Posts Tagged ‘Luke Short’


Old West Gambling

   Posted by: CaptYak    in Informational

Gambling in the Old West means many things to many people based on their knowledge of the subject and their knowledge of  a certain period in time and area of the country.

Take the late 1880′s and southwest United States for example, when men like Bat Masterson and Luke Short were traveling the gambling circuit either together or shadowing each other.  Their range  extended as far east as Kansas City, as far west as Cheyenne, as far north as Deadwood and as far south as Tombstone. The most popular game of that time was Faro and these guys worked both sides of the table, either as dealer or as gambler.  It didn’t matter to them since it was a way of life, as long as they were making money they didn’t have to seek employment elsewhere.

Remember that back then gambling was considered a respected profession and in the words of Masterson equal to a doctor and above that of an undertaker.  It was very common for town mayors, lawmen and bankers to have their own saloon or gambling hells or work in one.

These guys were the rock stars of their time, equal to or more so than the professional gamblers of today; men like Doyle Brunson, Daniel Negreanu, Phil Ivey and Phil Hellmuth just to name a few and women like Anne Duke, Vanessa Rousso and Jennifer Harmon.

Back then it was, besides Luke and Bat; Wyatt Earp, Doc Holliday, Wild Bill Hickok, Ed Chase and Soapy Smith plus hundreds more. Lady gamblers were far and few between but they did exist, women like; Lottie Deno,  Poker Alice and Kitty LeRoy.

Besides Faro, a gambler could also play Vingt-et-Un (known today as Blackjack), 3 card Brag, Bluff Poker (forerunner to 5 card Stud Poker) and Monte.

If you ventured to the west coast, say,  San Francisco it was an entirely different gambling experience. The games you would find there were for the far less skilled player such as ; Keno, Roulette and Wheel-of-Fortune. While back east the most popular forms of gambling were playing lotteries and the offspring of Lottery, Policy along with horse racing and games like; Baccarat and Klondike, not to mention Poker.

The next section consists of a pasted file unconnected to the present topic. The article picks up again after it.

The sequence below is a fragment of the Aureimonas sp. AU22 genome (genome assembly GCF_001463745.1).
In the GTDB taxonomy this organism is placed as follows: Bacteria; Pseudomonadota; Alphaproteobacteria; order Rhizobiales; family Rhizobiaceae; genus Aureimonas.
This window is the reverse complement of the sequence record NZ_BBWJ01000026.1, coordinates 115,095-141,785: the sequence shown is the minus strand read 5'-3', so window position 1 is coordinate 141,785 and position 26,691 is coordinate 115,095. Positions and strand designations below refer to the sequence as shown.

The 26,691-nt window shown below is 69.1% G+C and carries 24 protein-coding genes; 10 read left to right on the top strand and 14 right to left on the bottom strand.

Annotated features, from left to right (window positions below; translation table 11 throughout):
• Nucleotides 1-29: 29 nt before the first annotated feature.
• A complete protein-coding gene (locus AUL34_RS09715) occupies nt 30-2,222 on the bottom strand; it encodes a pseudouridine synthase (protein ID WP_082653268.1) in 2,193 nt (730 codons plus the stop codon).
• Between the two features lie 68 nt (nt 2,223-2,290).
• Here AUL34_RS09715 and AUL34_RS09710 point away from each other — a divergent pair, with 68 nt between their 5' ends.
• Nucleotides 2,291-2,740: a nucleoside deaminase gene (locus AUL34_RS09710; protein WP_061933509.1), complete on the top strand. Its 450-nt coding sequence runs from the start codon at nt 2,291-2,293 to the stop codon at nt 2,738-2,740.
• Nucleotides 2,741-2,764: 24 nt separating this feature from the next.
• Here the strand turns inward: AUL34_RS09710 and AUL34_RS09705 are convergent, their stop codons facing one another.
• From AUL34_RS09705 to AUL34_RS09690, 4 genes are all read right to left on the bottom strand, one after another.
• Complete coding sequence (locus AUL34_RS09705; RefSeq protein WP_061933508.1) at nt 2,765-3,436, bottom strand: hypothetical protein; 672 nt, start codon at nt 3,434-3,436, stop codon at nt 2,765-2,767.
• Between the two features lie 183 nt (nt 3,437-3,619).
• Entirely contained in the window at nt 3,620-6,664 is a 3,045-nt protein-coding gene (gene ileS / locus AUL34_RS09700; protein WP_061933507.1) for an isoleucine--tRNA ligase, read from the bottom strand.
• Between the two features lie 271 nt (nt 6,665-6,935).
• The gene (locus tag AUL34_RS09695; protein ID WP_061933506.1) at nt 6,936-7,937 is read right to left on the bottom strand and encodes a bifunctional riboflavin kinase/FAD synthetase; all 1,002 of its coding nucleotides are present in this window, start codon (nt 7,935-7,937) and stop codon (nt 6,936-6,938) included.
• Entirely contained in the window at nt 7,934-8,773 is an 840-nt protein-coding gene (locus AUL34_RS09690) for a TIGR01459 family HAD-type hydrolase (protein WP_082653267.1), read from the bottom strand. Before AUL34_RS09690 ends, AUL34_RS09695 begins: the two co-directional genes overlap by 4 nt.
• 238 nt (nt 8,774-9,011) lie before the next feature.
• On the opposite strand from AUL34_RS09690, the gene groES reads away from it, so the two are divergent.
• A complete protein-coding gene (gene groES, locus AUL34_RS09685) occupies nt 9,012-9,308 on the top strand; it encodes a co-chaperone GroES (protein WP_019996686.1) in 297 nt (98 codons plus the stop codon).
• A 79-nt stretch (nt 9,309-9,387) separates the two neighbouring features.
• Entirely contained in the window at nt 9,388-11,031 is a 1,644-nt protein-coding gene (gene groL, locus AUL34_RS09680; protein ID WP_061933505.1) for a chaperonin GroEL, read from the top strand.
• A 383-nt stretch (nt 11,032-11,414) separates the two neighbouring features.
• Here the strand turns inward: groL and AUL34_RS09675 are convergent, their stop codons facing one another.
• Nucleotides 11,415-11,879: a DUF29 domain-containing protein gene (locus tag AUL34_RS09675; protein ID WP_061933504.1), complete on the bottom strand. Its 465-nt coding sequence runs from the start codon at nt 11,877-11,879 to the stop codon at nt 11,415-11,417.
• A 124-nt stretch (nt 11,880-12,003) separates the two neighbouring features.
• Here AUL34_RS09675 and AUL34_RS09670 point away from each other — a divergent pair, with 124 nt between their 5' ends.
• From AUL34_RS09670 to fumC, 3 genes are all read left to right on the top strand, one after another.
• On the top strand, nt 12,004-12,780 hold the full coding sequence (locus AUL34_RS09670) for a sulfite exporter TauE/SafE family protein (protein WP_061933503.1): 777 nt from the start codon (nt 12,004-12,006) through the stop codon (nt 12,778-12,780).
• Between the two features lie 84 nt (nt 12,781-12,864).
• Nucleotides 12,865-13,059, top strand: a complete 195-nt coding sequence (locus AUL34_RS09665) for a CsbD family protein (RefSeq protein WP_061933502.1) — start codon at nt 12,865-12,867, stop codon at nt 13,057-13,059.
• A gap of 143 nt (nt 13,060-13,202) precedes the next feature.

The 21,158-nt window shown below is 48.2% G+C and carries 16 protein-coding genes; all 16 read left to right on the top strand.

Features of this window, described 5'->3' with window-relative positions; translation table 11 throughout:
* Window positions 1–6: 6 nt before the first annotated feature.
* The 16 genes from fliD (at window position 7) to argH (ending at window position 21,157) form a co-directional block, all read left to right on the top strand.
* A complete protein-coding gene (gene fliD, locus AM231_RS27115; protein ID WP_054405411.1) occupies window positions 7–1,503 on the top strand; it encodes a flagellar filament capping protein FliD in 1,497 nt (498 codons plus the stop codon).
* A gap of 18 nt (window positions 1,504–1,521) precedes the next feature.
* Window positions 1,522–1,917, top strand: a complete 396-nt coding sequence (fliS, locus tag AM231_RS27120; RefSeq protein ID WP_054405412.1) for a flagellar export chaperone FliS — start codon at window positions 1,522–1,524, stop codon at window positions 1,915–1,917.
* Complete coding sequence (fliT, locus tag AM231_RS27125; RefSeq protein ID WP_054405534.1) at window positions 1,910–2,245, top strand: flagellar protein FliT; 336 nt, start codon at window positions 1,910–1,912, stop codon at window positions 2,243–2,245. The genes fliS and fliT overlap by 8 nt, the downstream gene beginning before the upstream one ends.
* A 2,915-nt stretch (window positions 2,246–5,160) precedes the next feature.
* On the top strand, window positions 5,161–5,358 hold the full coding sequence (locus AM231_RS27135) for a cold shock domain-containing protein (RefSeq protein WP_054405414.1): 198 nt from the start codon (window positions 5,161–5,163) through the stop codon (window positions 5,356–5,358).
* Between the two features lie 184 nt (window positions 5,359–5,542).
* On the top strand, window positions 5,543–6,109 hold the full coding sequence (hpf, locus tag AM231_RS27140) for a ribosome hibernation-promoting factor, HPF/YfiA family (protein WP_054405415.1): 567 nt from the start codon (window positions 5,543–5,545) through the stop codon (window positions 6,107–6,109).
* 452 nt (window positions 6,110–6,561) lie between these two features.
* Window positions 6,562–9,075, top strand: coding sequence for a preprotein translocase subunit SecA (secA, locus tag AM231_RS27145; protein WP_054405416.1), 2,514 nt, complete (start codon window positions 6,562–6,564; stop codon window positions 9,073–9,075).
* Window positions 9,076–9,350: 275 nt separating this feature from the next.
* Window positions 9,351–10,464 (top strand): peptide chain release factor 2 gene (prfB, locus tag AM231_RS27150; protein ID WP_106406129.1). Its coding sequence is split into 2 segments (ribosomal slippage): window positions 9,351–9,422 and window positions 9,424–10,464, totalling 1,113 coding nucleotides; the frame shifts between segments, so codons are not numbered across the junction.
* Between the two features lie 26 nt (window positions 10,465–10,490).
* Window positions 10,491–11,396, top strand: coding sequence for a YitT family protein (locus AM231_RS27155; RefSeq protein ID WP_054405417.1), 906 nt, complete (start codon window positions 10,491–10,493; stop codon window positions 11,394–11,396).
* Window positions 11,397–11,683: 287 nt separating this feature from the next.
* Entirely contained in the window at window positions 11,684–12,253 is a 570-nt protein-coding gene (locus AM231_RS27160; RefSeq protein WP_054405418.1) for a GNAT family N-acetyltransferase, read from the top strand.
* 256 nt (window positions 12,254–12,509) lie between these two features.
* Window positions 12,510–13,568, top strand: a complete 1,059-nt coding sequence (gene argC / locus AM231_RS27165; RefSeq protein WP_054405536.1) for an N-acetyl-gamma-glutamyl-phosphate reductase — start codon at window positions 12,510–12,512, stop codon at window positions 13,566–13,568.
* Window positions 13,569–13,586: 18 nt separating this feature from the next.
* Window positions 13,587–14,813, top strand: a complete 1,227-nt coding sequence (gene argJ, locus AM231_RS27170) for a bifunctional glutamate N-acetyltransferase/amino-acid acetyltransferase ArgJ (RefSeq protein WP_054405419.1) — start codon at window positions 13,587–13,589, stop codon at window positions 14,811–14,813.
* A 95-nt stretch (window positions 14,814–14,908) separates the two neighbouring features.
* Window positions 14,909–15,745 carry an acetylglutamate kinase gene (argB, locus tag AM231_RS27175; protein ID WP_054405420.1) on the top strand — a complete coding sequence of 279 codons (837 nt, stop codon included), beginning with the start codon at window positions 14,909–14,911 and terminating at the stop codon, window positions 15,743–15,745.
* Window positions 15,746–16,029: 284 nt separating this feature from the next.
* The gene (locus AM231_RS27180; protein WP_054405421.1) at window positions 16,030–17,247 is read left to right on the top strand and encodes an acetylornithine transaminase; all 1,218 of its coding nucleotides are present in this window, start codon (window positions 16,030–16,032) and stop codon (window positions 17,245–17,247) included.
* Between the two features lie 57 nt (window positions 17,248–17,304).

Gambling back then was in favor or fell out of favor depending on how well established a town was, if there existed other forms of entertainment and who was in charge of the local government.  By 1910 virtually all forms of gambling were outlawed in America but it still went on behind closed doors.  Today it is a mixed bag with gambling remaining illegal with many exceptions. The new frontier for gambling  exists in online gambling and as it grows worldwide America has for now decided to pass up on all the revenue and outlaw gambling on the internet.

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Gamblers and their Hide-aways

   Posted by: CaptYak    in Informational

When you think of old west gamblers you can’t help but think about those hide-away guns and knives they carried just in case things turned bad.

A gambler may have a single  shot ‘boot gun’ or a ‘palm pistol’ close at hand. He may have a ‘push dagger’ or ‘Arkansas Tooth pick’ attached to a chain around his neck or in a scabbard on his waist.

Luke Short carried a modified Colt .45, the barrel was cut down to a nub since he only planned on shooting across a poker table. Doc Holliday used a cane on July 4, 1877 on gambler Henry Kahn. Later that same day Kahn shot Doc, seriously wounding him. On August 19, 1884 Doc used a pistol to shoot gambler Billy Allen inside Hyman’s Saloon, Leadville, CO.

On February 11,  1878 gambler Billy Simms kills his first man who just happens to also be a friend and drinking buddy. The two become embroiled in a heated argument over the affections of Annie Woods. Grocery clerk J.V. George learns the Simms is alone with Woods in her room and breaks the door down. George banishes a knife and Simms simply pulls his revolver and kills George.

The Remington .41 calibre Double Deringer was a favorite carry-concealed gun. First introduced in 1867 and improved four times over the years it had two barrels, over & under, with a rotating firing pin. It could be hung off a pocket watch chain or hidden in a vest pocket.  Today, it is a favorite of  pocket pistol collectors and just screams old west gambler.

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